A mood of cautious optimism prevails among forecasters and marketing directors for the year ahead. Rather than recession, they expect a slowdown that, to some extent, will be a correction after two years of rapid growth fuelled by the dotcom bonanza.
The economic fundamentals remain strong: interest rates and inflation are at an all-time low and, despite big job losses, unemployment is at historically low levels. Disposable incomes continue to rise and, notwithstanding the downturn in the US and the events of September 11, British consumers have "hardly flinched", says Toyota commercial director Mike Moran.
Nevertheless, while the car and housing markets are expected to remain buoyant, many airlines, hotels and travel operators will continue to struggle as a direct consequence of the September 11 attacks.
Technology companies will continue to suffer from growing penetration rates and potentially slower adoption of new technologies. And over-capacity, financial fragility and fears about the commercial viability of3G mobile phones will dog the telecoms sector.
But it is developments in the retail and leisure markets that mark a fundamental change in consumerism. The slowdown in retailing represents a long-term trend rather than a correction, says Verdict Research.
Retailing's share of total consumer expenditure has dropped from 47% in 1980 to 33% today, and Verdict expects it to fall to 28% by 2006 as private education and health care, eating out, holidays, internet access and mobile phones capture money that would once have been spent in shops.
Essentially, glutted with 'stuff', consumers are now looking to enhance their quality of life. Martin Hayward, chairman of strategic marketing consultancy The Henley Centre, says: "When we asked people what they wanted for Christmas, things such as time, sleep, a holiday, sex and fun were as important as traditional gifts. And the more cash-rich and time-poor consumers become, the greater the opportunities for leisure and experience providers."
But there is uncertainty about the economy and the consumer psyche. Equity markets are volatile and the economy could nosedive if tension in the Middle East were to escalate and spark an oil crisis. And consumer confidence is also unpredictable. As Hayward says: "Shopping is still fun, but ultimately there is a post-materialist feeling-reinforced by the events of September 11 - that there is more to life than buying things."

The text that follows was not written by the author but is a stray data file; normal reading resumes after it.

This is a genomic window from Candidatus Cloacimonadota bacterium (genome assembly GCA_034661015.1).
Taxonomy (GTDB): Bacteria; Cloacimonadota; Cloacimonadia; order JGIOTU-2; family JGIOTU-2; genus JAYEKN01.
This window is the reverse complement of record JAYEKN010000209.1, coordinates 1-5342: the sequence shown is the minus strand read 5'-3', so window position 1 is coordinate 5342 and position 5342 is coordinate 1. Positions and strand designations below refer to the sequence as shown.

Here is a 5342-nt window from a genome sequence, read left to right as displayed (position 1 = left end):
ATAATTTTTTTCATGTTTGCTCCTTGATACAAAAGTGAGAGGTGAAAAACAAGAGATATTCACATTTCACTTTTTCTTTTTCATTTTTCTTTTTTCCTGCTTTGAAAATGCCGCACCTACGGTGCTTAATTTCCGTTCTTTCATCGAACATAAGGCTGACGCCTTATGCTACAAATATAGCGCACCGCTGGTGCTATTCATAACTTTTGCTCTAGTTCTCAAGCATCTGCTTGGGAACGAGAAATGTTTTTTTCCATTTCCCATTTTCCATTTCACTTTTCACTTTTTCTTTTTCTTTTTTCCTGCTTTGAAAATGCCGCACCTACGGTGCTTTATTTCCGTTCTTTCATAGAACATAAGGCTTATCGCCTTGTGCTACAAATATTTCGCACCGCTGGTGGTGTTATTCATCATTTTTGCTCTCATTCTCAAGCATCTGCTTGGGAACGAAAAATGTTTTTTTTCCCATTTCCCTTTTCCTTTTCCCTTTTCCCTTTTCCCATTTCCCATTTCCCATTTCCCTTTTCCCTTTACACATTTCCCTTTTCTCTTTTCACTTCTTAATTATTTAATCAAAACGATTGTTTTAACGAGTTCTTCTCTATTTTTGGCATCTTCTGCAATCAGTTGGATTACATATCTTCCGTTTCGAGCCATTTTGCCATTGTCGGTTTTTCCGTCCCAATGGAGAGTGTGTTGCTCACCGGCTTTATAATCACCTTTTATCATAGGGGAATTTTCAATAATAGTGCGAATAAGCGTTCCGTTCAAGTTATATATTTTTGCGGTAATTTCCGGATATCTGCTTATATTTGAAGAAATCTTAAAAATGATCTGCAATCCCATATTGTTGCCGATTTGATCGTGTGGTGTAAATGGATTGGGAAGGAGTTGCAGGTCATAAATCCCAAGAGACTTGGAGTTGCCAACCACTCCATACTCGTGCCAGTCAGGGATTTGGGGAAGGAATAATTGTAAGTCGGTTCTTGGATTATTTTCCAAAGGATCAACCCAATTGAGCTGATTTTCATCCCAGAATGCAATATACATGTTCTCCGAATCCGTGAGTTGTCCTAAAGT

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According to the Institute of Practitioners in Advertising's Bellwether report, which tracks advertisers' spending intentions, advertisers expect the current downturn to be brief. Twice the number of companies are marking up this year's budgets as trimming them.
Financial services, travel/transport and entertainment/media are more likely to have revised their budgets downward, while retail, FMCG and consumer durables have set, on average, higher budgets than last year.
Above-the-line adspend has suffered in favour of direct marketing and sales promotion. And spending on internet-related activity, which in some companies includes all e-commerce projects, has fallen as a proportion of total marketing spend.
By contrast, the Chartered Institute of Marketing's (CIM) latest quarterly Marketing Trends Survey shows the most pessimistic expectations for sales growth since the survey started in 1994. Firms are responding by making further cuts to their marketing spend, says the survey.
"Sectors like as advertising, consultancy, media and financial services are all likely to be affected by this," says Douglas McWilliams, economic adviser to the CIM and chief executive of the Centre for Economics and Business Research. "The survey provides convincing evidence that economic conditions are likely to be tough for the next six to nine months."
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